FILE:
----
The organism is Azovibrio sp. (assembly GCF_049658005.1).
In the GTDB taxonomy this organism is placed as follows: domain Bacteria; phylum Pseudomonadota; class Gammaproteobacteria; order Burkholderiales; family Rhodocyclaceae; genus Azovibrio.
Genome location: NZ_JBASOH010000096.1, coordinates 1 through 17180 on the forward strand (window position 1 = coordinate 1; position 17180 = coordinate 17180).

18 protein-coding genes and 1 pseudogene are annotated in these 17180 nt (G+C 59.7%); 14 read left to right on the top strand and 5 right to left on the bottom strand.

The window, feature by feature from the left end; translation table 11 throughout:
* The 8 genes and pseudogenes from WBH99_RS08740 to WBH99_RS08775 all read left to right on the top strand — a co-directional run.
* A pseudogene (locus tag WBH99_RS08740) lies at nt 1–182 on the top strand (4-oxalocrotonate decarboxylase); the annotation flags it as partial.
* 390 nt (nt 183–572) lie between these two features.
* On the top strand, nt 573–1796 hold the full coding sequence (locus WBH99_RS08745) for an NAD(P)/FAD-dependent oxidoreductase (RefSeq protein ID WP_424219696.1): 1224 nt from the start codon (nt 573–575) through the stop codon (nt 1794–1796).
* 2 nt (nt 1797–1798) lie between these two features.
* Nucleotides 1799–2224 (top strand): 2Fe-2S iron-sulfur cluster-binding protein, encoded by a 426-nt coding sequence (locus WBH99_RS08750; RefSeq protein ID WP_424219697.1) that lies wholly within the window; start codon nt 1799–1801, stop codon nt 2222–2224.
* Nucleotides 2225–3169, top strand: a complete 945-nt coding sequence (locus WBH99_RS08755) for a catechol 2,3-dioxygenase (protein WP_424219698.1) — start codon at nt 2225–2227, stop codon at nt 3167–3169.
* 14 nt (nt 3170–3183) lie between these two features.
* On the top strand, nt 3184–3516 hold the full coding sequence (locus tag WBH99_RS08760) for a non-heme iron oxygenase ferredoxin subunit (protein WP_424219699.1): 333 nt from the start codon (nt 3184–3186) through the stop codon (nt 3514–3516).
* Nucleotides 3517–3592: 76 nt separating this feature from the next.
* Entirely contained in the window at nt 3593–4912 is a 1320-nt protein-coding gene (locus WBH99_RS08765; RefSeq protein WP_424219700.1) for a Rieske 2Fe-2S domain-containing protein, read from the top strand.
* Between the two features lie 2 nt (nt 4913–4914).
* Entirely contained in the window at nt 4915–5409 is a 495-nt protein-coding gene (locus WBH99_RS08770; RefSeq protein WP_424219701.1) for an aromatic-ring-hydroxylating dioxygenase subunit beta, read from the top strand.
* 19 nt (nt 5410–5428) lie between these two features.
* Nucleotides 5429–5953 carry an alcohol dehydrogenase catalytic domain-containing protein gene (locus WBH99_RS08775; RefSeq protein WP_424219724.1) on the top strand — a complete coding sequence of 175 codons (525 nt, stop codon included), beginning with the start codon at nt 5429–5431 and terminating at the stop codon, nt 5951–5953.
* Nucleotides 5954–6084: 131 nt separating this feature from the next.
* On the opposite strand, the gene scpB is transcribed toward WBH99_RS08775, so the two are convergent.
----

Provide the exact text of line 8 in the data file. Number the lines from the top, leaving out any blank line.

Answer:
* 390 nt (nt 183–572) lie between these two features.